Chapter

The Domestication of a Goddess

Rachel Fell McDermott and Jeffrey J. Kripal

in Encountering Kālī

Published by University of California Press

Published in print May 2003 | ISBN: 9780520232396
Published online May 2012 | e-ISBN: 9780520928176 | DOI: http://dx.doi.org/10.1525/california/9780520232396.003.0004
The Domestication of a Goddess

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Kālīghāt, the landing stage sacred to Kālī on the old course of the river Ganga at Calcutta, is regarded as an important seat of the Goddess (mahāpītha or śāktipītha) and is visited by thousands of pilgrims everyday. One particular feature of Bengali religiosity is a deep-seated devotion to mother goddesses. The most important public religious festivals in Bengal are connected with two goddesses, Durgā and Kālī, the goddess of war and victory and the goddess of death and regeneration, respectively. Two religious streams fuse at Kālīghāt: the non-vegetarian Śākta tradition and the vegetarian Vaisnava tradition. This chapter narrates how the priests of Kālīghāt, Kālī's most famous temple in Bengal, have been systematically Vaisnavizing her, removing as many reminders of her Tantric background as possible in their ritual regimens.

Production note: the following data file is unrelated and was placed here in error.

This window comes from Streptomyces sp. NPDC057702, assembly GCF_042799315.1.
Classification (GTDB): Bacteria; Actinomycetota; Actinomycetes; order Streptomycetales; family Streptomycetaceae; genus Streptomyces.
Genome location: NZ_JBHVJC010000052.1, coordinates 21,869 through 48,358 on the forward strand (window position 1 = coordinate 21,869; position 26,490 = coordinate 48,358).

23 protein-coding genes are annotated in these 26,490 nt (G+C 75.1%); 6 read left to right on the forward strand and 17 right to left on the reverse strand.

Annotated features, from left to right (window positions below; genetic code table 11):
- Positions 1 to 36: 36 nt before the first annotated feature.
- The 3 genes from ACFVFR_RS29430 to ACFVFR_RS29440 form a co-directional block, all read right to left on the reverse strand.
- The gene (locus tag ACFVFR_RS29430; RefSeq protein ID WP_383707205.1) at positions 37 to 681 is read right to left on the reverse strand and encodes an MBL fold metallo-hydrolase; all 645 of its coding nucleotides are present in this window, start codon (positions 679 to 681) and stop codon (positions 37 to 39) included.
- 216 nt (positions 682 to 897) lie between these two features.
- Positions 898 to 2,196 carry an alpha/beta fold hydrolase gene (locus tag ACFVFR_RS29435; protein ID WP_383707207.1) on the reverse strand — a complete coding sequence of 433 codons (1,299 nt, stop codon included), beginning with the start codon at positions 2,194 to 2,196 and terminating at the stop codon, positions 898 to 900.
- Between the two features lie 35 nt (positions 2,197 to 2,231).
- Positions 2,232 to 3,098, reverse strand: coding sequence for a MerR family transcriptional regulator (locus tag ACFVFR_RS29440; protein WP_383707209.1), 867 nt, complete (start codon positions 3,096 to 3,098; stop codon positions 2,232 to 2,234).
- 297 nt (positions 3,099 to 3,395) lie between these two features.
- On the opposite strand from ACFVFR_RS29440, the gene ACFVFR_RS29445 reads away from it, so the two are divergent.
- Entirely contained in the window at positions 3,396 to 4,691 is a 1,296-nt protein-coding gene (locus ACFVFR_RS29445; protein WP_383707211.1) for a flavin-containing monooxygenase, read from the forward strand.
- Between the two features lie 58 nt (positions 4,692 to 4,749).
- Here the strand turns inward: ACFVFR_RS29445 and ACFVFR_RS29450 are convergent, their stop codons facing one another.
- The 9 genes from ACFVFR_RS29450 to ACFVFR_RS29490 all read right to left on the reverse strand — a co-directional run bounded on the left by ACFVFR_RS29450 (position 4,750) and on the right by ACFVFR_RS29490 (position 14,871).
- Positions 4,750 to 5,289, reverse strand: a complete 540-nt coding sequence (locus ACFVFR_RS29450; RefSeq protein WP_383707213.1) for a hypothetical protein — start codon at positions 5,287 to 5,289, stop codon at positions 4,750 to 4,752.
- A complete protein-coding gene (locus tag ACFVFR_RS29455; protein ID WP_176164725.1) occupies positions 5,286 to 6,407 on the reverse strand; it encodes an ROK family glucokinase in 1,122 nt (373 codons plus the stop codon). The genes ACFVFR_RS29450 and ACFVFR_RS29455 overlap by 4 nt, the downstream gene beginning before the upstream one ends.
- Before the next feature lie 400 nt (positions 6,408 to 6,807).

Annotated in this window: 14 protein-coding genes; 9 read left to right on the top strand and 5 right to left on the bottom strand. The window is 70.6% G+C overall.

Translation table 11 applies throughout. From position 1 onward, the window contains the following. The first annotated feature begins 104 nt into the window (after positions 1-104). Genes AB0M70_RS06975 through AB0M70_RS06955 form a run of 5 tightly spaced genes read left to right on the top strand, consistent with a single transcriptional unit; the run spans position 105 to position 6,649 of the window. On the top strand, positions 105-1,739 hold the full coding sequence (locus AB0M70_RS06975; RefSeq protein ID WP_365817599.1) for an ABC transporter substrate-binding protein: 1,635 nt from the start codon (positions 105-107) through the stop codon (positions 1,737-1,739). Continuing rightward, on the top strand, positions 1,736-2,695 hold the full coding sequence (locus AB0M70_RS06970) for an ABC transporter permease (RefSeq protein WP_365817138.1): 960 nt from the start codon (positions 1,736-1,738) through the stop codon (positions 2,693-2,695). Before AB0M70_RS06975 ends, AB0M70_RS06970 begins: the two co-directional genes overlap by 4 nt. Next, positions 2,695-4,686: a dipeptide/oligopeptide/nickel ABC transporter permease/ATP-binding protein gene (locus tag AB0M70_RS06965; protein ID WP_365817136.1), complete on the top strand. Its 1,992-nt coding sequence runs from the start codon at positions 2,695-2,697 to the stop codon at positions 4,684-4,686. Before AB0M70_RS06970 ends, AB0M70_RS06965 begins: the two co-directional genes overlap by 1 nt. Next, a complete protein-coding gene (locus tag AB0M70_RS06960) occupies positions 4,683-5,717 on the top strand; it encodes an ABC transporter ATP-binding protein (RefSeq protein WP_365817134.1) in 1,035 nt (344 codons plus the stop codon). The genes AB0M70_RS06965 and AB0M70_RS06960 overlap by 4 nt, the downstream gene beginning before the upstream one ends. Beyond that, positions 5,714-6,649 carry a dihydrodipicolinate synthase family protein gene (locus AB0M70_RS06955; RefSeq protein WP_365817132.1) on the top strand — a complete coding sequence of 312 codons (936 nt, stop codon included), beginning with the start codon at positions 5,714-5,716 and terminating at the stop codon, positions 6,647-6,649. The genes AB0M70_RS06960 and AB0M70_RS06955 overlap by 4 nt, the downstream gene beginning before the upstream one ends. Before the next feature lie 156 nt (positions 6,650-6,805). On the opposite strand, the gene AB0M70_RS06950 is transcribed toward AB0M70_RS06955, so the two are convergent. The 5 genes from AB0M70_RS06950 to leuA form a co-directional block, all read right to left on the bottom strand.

Keywords: Kālīghāt; Kālī; Calcutta; mahāpītha; religiosity; Bengal; goddesses; pilgrims; Śākta; Vaisnava

Chapter.  8932 words.  Illustrated.

Subjects: Hinduism

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